Council candidates praise school resource officers – but there’s no evidence they make schools safer

Photo by Flickr user “Wonder woman0731″/Flickr Creative Commons.

By Emily R. Condon and Colin McNamara, Capital News Service

Amid nationwide concerns about school shootings and other violent incidents, all 24 school districts in Maryland have employed school resource officers at some point since the 2016-17 school year, and all except one still keep them.

But now, at least five years later, the state says it has no evidence that resource officers are making schools safer.

“In Maryland, we don’t have any data on whether real school resource workers are effective (or) working or not working,” said Michael Rudinski, regional training and certification specialist for the Maryland Center for School Safety.

Even so, in a recent Capital News Service survey, 34 school board candidates across the state cited school resource officers as key to school safety. All 102 candidates who participated agreed that school safety is an issue that needs to be addressed, and many candidates suggested increased access to mental health services as another possible solution.

The survey also asked applicants what was the most important issue facing their school board. Ten responded with school security. The only issues ranked more often as most important were pandemic-related learning loss, overall academic performance, and teacher shortages.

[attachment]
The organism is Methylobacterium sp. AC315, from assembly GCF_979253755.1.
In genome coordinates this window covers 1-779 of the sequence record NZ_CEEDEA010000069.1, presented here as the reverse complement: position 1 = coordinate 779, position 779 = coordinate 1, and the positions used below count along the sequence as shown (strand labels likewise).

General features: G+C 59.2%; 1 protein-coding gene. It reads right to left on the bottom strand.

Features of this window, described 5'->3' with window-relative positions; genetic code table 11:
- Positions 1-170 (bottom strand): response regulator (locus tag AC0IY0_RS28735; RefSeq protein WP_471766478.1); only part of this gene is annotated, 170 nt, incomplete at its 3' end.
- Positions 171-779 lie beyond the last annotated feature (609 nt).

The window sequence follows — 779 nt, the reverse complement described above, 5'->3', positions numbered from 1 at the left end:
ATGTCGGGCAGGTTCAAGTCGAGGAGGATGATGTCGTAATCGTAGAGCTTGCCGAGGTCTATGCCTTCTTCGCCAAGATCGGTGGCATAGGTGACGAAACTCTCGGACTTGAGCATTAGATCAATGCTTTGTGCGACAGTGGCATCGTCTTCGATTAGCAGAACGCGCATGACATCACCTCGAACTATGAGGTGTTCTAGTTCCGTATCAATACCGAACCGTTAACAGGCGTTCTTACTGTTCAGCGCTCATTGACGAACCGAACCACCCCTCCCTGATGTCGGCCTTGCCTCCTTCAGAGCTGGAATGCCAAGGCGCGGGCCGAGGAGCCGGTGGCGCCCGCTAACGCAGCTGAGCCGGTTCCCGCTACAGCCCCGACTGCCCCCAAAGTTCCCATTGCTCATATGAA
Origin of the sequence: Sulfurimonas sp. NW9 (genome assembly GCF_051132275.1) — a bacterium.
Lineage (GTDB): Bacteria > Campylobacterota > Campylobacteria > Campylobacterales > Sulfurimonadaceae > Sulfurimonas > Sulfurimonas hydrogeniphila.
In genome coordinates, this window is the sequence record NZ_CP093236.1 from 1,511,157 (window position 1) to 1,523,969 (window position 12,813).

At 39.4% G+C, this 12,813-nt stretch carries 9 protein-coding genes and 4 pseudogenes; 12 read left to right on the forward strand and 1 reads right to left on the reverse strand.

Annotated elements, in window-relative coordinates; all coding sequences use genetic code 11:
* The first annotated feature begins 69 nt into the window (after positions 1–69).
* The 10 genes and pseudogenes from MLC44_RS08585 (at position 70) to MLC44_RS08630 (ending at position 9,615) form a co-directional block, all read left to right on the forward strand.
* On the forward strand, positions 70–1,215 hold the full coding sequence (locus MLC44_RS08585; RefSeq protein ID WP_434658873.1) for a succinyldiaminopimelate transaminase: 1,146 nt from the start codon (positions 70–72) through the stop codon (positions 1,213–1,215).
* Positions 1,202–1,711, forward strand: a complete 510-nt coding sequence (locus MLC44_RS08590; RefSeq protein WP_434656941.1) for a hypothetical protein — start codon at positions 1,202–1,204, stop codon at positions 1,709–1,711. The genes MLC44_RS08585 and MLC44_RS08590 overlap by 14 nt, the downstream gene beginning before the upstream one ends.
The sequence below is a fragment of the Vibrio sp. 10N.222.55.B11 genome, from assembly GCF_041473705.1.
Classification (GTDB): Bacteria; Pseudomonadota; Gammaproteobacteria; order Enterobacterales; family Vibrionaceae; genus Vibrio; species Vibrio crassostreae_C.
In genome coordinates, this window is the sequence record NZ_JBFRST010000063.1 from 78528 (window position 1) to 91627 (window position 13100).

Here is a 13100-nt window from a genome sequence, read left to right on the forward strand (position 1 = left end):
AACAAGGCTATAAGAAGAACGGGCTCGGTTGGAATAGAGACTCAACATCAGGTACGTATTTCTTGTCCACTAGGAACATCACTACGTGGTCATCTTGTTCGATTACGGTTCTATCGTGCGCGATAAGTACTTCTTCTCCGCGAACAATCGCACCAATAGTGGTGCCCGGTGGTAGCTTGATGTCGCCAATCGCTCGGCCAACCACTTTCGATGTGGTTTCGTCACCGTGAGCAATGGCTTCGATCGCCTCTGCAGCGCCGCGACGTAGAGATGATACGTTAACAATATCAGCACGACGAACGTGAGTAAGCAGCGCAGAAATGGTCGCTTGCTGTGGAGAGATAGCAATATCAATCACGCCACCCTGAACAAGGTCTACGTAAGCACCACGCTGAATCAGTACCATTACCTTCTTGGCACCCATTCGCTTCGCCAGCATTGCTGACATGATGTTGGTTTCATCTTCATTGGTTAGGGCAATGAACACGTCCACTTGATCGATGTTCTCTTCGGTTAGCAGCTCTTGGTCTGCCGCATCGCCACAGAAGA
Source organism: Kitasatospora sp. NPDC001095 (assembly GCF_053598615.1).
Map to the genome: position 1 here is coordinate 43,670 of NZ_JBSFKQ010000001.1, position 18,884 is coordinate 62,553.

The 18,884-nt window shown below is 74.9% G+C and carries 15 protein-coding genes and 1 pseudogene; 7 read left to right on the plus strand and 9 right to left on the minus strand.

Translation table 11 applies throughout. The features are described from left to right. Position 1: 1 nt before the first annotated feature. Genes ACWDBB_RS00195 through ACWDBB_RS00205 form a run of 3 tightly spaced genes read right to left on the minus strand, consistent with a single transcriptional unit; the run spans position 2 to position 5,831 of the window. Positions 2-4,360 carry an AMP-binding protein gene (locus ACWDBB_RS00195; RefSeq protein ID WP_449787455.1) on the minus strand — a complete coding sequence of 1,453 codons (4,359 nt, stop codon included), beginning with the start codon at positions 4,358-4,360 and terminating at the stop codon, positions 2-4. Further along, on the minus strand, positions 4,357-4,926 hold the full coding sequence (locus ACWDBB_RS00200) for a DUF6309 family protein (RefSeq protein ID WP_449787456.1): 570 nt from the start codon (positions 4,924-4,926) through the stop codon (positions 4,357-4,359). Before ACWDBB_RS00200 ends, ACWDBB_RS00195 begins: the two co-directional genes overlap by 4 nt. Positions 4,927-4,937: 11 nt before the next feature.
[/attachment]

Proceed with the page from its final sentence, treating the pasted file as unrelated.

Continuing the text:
School Resource Officers

Rudinski explained that before the state’s 2018 Safe to Learn Act, there was no real definition of resource officers. The law defines school resource officers as law enforcement officers who have “a memorandum of understanding between a local law enforcement agency and a local school system” or who belong to the local police department. Baltimore City School.

Under the Safe to Learn Act, Rudinski’s office at the state Department of Education had trained all school resource officers in the state by September 1, 2019. The Maryland Center for School Safety trains officers to handle sensitive school situations, but school boards can put their own alternative training in place.

Shortly after this training ended, the COVID-19 pandemic closed the schools. Rudinski said this prevents his office from making a long-term assessment of the actual effectiveness of school resource officers.

School resource officers remain valuable despite a lack of data on their effectiveness, according to Christopher Fraley, Region 2 director of the National Association of School Resource Officers.